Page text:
Friday, June 30, 2006


The story is that this dog has five paws, he's up for adoption, but vets want him to lose that extra paw.

The dog's name is Charlie, the condition that led to his right front paw becoming conjoined is regarded as a "medical oddity." Charlie and his bro dog, Hank, were found abandoned in Alabama.

And that's about all there is to report.

Wicked photo, though.

Go here for a brief background story.

Thursday, June 29, 2006


Gas masks were even more more popular in the US during the Cold War 1950s than they were during World War 2. If you had a nuclear bomb shelter in your backyard, you just had to have a rack of gas masks, one for each member of the family and perhaps even one for the dog.

But when all those bomb shelters were widened into swimming pools during the 1960s, the market for two decades old gas masks fell off sharply, leaving literally millions of the things stockpiled in Army surplus warehouses.

Which is why some innovative genius decided there just had to be market flogging them as toys for children. What could be more fun? What childs' eyes wouldn't light up on Christmas morning when they opened their presents to find a gas mask staring back at them?

Unfortunately, old gas masks can be as toxic as the air you might be wearing one to protect yourself from. The filtration systems wore out, and the filters sometimes rotted. Plus, kids with low lung capacity, or asthamtic-ish breathing problems, would have found getting a decent air supply through one of these some pretty hard going.

It'd be interesting to know just how many kids keeled over after snapping on one of these before running around like 'A Man From Mars!'

Not suprisingly, gas masks as toys for kids didn't really take off. But at least the marketing campaign produced this hilariously bizarre ad.

(Via Modern Mechanix)

Poison Gas As A Shocking New Weapon During World War I

Absolutely Shit Gas Masks Handed Out To US Soldiers During The Gulf War And War On Iraq

Winston Churchill Wanted To Use Poison Gas In 1919 To 'Subdue' Arabs
In What Would Become Iraq. He Thought It More Humane Than Bombing, And Argued Against It Being Outlawed As A Weapon Of War During The 1920s :
"I am strongly in favour of using poisoned gas against uncivilised tribes. The moral effect should be so good that the loss of life should be reduced to a minimum. It is not necessary to use only the most deadly gasses: gasses can be used which cause great inconvenience and would spread a lively terror..."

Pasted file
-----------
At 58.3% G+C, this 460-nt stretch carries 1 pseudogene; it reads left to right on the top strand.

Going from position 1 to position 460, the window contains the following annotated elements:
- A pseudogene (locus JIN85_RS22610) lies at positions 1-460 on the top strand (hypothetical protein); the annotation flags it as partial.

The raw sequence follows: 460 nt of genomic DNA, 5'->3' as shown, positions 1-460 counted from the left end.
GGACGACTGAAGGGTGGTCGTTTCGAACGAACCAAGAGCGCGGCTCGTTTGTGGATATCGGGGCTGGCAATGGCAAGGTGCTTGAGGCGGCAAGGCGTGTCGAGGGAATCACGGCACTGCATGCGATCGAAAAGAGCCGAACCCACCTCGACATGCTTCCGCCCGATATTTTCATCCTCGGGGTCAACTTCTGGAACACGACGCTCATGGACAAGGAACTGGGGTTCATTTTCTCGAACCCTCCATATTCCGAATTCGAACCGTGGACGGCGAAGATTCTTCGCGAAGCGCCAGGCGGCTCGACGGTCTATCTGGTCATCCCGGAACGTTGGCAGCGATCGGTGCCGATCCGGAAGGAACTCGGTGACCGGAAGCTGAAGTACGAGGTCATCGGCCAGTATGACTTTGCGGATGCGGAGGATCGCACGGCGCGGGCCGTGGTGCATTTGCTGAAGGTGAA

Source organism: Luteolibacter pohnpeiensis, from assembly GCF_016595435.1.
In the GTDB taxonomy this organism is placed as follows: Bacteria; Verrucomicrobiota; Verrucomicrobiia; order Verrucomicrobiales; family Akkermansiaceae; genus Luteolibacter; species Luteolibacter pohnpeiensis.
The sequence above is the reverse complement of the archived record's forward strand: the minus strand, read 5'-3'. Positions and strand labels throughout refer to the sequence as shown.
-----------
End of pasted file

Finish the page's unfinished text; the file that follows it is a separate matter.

Tuesday, June 27, 2006


That headline might make you think this is one of those weirder-than-strange stories that occasionally crops up in the media for a few weeks, or months, and is then exposed as an urban myth.

Maybe that might be the case with other stories about gangs of travestites going on shoplifting jags, but not this story of transvestite shoplifters causing terror and mayhem in the high-end fashion district of New Orleans.

Store owners in New Orleans have been hit a number of times, clocking up thousands of dollars worth of losses. Now they're on the lookout, and warning each other when they see the gang approaching the shopping district :

Sarah Celino at Trashy Diva eyes the door, ready to flip the lock at the first sight of the ringleader’s pink jumpsuit and fluorescent red wig.

Down at Turncoats, where the fashion-happy gang once made off with more than $2,000 in merchandise, store manager Wes Davis stands ready.

Davis said it wasn’t supposed to be like this. They survived Hurricane Katrina’s Category 3 winds and the ensuing looters. They reopened despite the long odds of doing business in a devastated city. The last thing the Magazine Street shop owners expected to threaten their survival was a crime ring of transvestites.

“They’re fearless,” said (a store owner). “Once they see something they like they won’t stop until they have it.”

The transvestites first appeared in March when they raided Magazine Street like a marauding army of kleptomaniacal showgirls, said Davis, using clockwork precision and brute force to satisfy high-end boutique needs.

In the ensuing weeks, the gang of transvestites continued their reign of terror.

“The city’s not functioning the way it was and I’m sure a lot of them were getting some kind of government aid, which they probably aren’t getting any more so they’re incredibly desperate.”

And sometimes violent.

When Lewis co-owned Trashy Diva, they attacked one of her partners in the French Quarter location, throwing her to the ground and tossing a heavy mannequin on top of her.

“They’re kind of confused because they think they’re women so they don’t mind hitting women, but they’re dudes. If you get hit by one it’s like getting hit by a dude. ... Because the police are so poorly staffed, we’re kind of on our own but the system we have seems to be working. I haven’t seen them in at least a week but they’ll be back. They’re never gone for long.”